Martin walks on with Rose Bowl champions
Who’s the newest member of the Badger family?
That would be South Tahoe High senior football player Corey Martin. Martin, an all-state and all-league tight end, has been accepted at the University of Wisconsin and will walk on for the defending Rose Bowl and Big Ten champions.
The decision came following months of deliberation for the 6-foot-3, 205-pound Martin, who was coveted by the Nevada Wolf Pack.
“It’s relieving to have that kind of stuff out of the way, so I can begin working on where I want to be in a couple of years,” Martin said. “I figured I worked so hard to make it to a big school that I had to go for it. In my mind I couldn’t pass it up because I’d always look back and wonder what would have happened.
“It’s just another step. The one thing I love more than anything in life is playing football. If I do it, I should do it to the best of my abilities and then some.”
His high school coach Tim Jaureguito is proud of Martin, but he believes a smaller school would have served him better.
“I wish him the best of luck and I hope he gets the opportunity to play. It’s a major college program with athletes with great size and speed. It’s going to take a great effort on his part, No. 1, to make the team and, No. 2, get the opportunity to play down the road,” Jaureguito said.
Wisconsin coaches are away from their offices until Thursday and unavailable for comment.
Jaureguito says that he has coached few players with the heart and determination that Martin demonstrates in practice and games.
“He’s worked so hard. He puts every bit of his effort into it and I know he’ll go to Wisconsin and give it everything he’s got,” Jaureguito said.
Martin only has to look a few miles across the state line for inspiration.
Linebacker Mike Crawford, a George Whittell High grad, walked on at Nevada and began his Pack career as a 13th-string tight end and field goal retriever in practice. Through hard work and determination, Crawford became a first-team and second-team All-Big West linebacker during his final two years and has gone on to the NFL to play for the Miami Dolphins.
“The things he accomplished are really amazing, and I hope I can do the same,” Martin said.
Martin had also been accepted at Nevada, Oregon State and Fresno State. All three schools wanted him to join their teams as a walk-on.
“(Pack coach Jeff) Tisdel was calling weekly. I think they were going to use him as an outside linebacker or defensive end,” Jaureguito said. “The Big West is not the best Division I conference in the country, but it’s major college football and they do schedule Pac-10 teams. I thought he had the opportunity to go there as badly as they wanted him and get playing time soon.”
Forces working against Martin going to such a major college power is his size and speed. He’s giving up at least 50 to 70 pounds per man and several inches. He believes he can reduce some of those disadvantages by redshirting.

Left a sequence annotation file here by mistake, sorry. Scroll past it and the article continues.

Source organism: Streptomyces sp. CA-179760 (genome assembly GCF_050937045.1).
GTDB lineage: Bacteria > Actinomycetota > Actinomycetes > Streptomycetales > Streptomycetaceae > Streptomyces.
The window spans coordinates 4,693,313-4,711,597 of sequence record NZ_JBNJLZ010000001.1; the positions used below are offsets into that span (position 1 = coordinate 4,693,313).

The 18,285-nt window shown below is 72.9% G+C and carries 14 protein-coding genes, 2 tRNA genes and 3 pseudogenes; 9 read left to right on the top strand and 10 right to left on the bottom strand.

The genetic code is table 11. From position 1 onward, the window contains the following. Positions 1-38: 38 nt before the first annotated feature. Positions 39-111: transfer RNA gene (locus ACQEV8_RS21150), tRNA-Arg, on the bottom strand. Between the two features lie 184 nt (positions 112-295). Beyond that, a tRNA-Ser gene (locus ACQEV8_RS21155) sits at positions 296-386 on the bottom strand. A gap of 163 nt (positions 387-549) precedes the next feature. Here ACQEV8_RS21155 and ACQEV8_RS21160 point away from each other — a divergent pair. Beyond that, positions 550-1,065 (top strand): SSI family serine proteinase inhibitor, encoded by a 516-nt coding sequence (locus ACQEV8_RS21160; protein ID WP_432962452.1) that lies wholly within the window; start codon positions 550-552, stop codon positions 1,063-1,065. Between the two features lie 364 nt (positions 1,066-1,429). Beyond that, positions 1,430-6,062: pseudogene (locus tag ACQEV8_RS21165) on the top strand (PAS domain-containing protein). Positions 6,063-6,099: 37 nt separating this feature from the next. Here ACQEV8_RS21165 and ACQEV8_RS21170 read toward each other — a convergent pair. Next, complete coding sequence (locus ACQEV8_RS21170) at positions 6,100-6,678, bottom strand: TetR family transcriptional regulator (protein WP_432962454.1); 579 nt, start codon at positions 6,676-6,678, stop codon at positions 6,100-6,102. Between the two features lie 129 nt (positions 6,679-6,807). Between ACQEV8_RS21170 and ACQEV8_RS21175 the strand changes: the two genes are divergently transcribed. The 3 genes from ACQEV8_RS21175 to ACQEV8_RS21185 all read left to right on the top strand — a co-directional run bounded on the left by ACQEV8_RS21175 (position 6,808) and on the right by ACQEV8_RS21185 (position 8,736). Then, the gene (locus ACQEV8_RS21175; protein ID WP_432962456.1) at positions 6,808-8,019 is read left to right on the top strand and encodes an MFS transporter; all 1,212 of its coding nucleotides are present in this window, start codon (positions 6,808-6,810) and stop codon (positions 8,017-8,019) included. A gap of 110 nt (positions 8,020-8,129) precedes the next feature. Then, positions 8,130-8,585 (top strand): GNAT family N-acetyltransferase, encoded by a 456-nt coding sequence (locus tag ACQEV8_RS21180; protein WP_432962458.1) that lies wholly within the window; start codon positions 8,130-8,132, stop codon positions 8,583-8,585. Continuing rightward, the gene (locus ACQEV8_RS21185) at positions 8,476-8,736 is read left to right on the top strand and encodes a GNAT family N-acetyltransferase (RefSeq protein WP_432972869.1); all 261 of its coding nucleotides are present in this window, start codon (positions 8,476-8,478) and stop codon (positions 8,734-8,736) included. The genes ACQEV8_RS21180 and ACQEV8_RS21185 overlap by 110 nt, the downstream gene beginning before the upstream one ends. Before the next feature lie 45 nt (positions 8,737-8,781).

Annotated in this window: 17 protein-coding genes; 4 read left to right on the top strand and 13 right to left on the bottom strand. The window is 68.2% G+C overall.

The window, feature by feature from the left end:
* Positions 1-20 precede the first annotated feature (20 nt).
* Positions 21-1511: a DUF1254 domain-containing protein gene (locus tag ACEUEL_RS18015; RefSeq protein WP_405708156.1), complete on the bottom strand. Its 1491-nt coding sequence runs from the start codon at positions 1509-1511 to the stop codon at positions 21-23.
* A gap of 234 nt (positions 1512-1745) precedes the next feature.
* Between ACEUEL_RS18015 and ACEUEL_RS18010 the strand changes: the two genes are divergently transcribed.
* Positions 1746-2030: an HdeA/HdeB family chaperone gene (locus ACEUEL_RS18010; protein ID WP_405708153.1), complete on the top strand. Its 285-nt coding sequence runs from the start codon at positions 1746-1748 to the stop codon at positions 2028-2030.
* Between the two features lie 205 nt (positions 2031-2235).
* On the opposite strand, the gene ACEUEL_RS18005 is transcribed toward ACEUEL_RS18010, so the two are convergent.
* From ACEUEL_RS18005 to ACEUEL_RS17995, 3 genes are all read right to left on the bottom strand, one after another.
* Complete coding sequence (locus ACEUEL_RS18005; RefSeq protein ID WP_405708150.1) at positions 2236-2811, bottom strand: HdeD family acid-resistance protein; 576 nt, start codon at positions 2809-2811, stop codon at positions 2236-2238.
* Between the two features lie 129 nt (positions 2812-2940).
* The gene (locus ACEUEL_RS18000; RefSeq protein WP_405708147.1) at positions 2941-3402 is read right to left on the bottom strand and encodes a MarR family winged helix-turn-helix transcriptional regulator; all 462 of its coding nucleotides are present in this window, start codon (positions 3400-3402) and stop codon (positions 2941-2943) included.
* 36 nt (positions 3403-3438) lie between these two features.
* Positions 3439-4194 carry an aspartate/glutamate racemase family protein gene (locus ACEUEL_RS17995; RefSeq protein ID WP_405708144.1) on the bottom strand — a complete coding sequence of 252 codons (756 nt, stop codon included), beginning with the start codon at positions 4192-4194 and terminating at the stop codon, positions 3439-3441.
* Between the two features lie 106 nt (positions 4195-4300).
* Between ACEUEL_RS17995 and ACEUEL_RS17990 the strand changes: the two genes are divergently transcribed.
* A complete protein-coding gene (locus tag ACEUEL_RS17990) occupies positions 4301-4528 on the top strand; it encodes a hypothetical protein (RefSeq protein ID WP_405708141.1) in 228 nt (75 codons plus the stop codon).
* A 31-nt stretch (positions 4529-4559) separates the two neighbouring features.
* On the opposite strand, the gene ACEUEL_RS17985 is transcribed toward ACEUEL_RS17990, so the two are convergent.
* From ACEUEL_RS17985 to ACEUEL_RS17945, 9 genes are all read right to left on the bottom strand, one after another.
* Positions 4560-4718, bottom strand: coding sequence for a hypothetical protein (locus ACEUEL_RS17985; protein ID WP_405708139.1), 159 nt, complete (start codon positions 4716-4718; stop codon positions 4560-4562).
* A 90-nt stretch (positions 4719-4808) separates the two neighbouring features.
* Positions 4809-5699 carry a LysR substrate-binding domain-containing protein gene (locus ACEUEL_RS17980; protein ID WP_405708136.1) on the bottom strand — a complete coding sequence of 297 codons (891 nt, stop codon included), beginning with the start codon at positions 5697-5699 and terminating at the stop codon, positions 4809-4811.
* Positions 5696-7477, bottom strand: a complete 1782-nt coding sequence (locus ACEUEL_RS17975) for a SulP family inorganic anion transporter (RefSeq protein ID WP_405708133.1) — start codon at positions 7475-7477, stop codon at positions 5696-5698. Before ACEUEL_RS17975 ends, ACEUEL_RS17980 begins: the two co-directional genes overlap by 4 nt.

“I want to go there and play. I just don’t want to be another number on the team. I think I can do it, whether other people say I can, I think I can work toward it,” Martin said. “Personally, I feel I can earn a scholarship. They have some great athletes and really big kids. I’m a little lighter than most of their recruits this year, but I’m a little taller. I feel pretty confident that I can put on some weight and work on improving my speed.”
If Miller’s size doesn’t change drastically, Jaureguito foresees his prize player being used as an outside linebacker or a defensive end who drops back into pass coverage.
“Size-wise, he’s not going to play up front on offense or defense, so he will have to be in some type of situation where he drops back and figures into the secondary scheme,” Jaureguito said.
Jaureguito, however, does believe Martin can benefit Wisconsin on special teams early in his career.
“They’ll see how hard-nosed he is and special teams are going to be a natural place for him to start. He fits well into that,” Jaureguito said.
In the meantime, Martin is looking forward to his redshirt season.
“It will be an honor for me to play on the scout teams against (260-pound back) Ron Dayne, especially since he’s going for such a huge honor, the Heisman trophy,” Martin said.
Wisconsin alums Dick Schwarte and Bob Novasel of South Lake Tahoe were instrumental in making the Badger coaches aware of Martin’s ability. Martin feels indebted to them.
“If it wasn’t for them, Wisconsin wouldn’t have been in the picture,” he said.
Last season, Wisconsin won 11 of 12 games, including a 38-31 victory over UCLA in the Rose Bowl. Because of that success, Wisconsin is expecting more walk-ons than usual.
“We usually have a dozen, but this year we’re expecting a little more because of the Rose Bowl win,” said Joe Fredman, a student assistant in the Wisconsin Sports Information Office.
Like Martin, they know that the Badgers are one of the best college football families in the land nowadays.
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